Pet insurtech is part of that sector and one business that shows no signs of slowing is Napo, the UK-based "tooth to tail" pet insurance startup. It just raised a £15m Series A, and having only been founded in June 2021, it already covers over 35k pets since launching its first offering a year ago in the UK.
Napo is now nipping at the heels of UK-based ManyPets (formerly Bought by Many), alongside European players like Sweden’s Lassie and Dalma from France.
We interviewed Jean-Philippe Doumeng, Napo’s cofounder and CEO, about his next steps.
Deciding on markets
The UK has been a productive first market for the pet insurance sector, thanks to insurance-savvy consumers compared to continental peers.
If it is as hard to move to the US as Germany then, in terms of opportunity, size, as well as closer cultural ties and language, we are initially looking there
The UK pet insurance penetration rate is around 30% versus an average of 5% on the mainland, according to Doumeng. While Doumeng predicts that other markets will converge, the US will be its next stomping ground.
“If it is as hard to move to the US as Germany then, in terms of opportunity, size, as well as closer cultural ties and language, we are initially looking there,” Doumeug tells Sifted. At less than 2% penetration, it's already about the same size as the UK and growing very fast, he says, and the US is “ready for a better value proposition than current offerings in the market”.
Incumbents include the likes of Trupanion and ManyPets is also making headway over the pond — recently acquiring US carrier Digital Edge Insurance Company from insurer Munich Re (American providers, however, are eyeing Europe too; Trupanion just acquired Czech pet insurance provider PetExpert).
No rush to expand
Napo is not in a rush to expand, though. The recession, despite its collateral damage, has at least put an end to the "growth at all costs" business model and startups are thinking more strategically about their unit economics, capital efficiency and path to profitability, says Doumeng.
We want to find a solution to help you take care of your pet so your pet will be healthier
Napo is focusing on expanding its service offering and adding preventative health education including access to 24/7 online vet consultations and access to the Napo Puppy Academy — a series of weekly, expert-led live classes to help puppy parents get on top of crucial training that can help reduce potential health issues down the line.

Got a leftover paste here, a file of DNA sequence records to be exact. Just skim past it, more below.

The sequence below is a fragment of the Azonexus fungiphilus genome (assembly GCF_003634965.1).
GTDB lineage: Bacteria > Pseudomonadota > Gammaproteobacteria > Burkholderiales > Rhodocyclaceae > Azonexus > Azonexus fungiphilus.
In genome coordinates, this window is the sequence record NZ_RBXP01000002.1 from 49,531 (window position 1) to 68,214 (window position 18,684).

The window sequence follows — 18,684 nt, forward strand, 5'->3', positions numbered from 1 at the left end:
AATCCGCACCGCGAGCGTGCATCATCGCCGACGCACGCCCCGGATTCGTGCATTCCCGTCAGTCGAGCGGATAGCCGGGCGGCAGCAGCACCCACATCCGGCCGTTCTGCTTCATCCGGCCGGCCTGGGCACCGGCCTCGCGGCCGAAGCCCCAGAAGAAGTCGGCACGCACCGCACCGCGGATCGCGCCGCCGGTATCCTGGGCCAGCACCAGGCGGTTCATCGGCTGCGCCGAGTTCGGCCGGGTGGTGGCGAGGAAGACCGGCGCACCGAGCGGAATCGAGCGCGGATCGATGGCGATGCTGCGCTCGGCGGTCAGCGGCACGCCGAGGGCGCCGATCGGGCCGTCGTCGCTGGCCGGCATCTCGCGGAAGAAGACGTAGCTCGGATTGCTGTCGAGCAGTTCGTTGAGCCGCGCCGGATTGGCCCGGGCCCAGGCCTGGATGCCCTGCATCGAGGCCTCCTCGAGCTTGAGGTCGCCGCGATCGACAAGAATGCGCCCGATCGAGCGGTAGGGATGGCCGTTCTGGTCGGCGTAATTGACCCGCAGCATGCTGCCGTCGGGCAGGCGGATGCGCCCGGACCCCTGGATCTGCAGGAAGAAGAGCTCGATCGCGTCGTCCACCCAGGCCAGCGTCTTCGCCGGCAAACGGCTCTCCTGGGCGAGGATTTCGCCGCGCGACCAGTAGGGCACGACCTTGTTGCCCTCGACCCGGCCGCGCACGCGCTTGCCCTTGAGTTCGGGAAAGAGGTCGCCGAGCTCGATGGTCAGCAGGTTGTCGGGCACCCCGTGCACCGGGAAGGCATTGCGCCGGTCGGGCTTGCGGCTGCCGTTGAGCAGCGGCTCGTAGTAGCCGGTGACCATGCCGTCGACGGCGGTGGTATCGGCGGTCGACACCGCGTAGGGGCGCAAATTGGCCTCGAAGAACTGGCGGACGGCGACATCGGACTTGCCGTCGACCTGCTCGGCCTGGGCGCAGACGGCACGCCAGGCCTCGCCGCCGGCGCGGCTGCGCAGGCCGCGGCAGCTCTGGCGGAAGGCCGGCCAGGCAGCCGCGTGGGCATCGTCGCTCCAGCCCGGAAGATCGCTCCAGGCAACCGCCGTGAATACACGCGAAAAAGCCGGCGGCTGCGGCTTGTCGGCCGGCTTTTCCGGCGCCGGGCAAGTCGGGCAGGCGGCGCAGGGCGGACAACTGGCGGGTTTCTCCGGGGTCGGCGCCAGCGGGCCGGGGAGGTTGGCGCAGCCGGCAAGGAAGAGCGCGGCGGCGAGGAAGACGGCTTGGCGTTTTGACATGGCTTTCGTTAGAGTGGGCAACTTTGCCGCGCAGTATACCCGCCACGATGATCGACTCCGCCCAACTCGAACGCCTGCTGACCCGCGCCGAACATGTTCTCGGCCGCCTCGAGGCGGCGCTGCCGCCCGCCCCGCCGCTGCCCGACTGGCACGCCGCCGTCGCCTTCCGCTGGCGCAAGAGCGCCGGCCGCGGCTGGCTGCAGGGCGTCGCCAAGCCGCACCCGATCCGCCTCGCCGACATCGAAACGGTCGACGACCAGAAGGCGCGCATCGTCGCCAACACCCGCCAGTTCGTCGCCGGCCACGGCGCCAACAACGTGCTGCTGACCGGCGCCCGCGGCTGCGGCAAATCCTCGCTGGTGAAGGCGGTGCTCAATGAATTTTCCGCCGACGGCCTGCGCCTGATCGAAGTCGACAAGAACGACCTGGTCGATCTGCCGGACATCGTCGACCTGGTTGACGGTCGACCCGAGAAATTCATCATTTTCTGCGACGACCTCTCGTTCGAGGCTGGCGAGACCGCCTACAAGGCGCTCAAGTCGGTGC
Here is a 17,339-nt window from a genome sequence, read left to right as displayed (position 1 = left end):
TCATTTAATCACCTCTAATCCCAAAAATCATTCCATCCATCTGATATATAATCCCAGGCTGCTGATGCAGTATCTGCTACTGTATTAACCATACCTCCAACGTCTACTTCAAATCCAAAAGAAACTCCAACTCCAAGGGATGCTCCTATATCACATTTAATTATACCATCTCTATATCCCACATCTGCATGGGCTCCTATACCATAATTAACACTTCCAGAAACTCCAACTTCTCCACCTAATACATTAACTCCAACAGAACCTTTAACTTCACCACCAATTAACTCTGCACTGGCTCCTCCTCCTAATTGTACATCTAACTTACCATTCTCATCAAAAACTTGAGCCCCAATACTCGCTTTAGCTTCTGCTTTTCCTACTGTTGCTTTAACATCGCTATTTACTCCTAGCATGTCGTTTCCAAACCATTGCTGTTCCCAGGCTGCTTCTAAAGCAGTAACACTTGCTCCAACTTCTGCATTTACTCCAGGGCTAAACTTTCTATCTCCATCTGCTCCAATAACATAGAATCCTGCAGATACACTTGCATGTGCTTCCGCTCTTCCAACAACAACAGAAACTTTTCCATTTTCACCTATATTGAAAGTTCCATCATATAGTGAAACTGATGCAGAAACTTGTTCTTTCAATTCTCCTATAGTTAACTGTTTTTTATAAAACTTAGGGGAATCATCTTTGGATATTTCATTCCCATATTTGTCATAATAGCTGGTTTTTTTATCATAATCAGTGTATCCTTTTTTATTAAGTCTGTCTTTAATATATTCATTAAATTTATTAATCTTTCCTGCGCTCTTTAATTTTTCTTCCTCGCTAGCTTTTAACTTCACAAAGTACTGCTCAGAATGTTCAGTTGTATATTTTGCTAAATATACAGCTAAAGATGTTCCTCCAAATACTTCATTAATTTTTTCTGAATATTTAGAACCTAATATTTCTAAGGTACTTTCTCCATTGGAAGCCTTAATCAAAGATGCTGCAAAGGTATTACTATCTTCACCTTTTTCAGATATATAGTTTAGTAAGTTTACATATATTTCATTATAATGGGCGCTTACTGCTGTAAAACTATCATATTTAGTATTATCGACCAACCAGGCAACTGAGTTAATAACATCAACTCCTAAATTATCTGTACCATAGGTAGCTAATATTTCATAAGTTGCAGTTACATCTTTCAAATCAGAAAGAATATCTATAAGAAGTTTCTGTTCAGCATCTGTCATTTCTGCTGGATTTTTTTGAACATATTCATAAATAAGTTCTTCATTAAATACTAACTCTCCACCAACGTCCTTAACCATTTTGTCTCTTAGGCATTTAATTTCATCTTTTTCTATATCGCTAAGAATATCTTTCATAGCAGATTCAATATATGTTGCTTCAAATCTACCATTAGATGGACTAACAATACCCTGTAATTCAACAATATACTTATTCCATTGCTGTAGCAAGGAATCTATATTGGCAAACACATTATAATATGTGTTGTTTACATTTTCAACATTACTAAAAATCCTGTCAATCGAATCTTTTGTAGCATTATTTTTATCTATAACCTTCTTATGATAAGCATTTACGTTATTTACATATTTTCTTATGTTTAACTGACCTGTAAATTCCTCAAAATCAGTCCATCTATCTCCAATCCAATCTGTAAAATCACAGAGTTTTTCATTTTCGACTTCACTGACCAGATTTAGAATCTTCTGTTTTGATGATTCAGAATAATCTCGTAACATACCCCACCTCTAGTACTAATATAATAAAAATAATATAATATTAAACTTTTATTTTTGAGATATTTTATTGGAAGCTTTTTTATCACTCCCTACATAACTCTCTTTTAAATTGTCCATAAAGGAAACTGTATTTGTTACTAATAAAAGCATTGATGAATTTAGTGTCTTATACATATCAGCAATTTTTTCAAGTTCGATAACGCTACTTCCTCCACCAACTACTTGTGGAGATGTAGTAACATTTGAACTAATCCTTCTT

Like many of Europe’s pet tech startups, Napo is focused on user experience. It interviewed hundreds of vets and thousands of pet owners to understand why many people do not take out insurance — to deliver a product aligned to customer needs.
Napo also sends flowers and cards if a pet passes away, and birthday presents.
Its aim is to align stakeholders to “look in the same direction”, says Doumeng, which isn’t usually the case, with consumers thinking their insurers are trying to wriggle out of paying claims.
“We want to find a solution to help you take care of your pet so your pet will be healthier,” he says. “A win-win for everyone.”
Focusing on user experience
Napo is a fast follower of a generation of insurtech startups offering more transparent, user-friendly customer experience and Doumeng took inspiration from the likes of Lemonade and France-based Alan, as well as ManyPets, a rival that he credits with moving the market forward.
Experienced people can take the best from the past and make it their own
“They helped change the way people see pet insurance and encouraged older, more traditional players to bring more transparency,” he says.
Napo (short for Napoleon, Doumeng’s pet dog who passed away) is helped by an experienced team of founders and operators well-versed in startup-building.
Doumeng founded a digital health startup, Tictrac, sold to Dialogue Health early this year, and was among Babylon Health’s early employees where he led business development efforts during the high growth period that led to the company going public.
Cofounder and CPO Ludovic Lacay and lead product manager Amy Wei both worked in product and content design respectively, at Meta — and director of finance Jenny Liu joined from Marshmallow, the affordable car insurance startup.
“They bring in so much know-how from an operational and experience perspective. Experienced people can take the best from the past and make it their own,” says Doumeng. “Some things you loved, some you hated. But you make your own recipe when you bring it forward into your new company.”
This article first appeared in our monthly Unleashed pet tech newsletter, a collaboration with Purina Accelerator Lab. All content is editorially independent. Sign up to our newsletter here to keep up to date with the latest goings on in the European pet tech industry.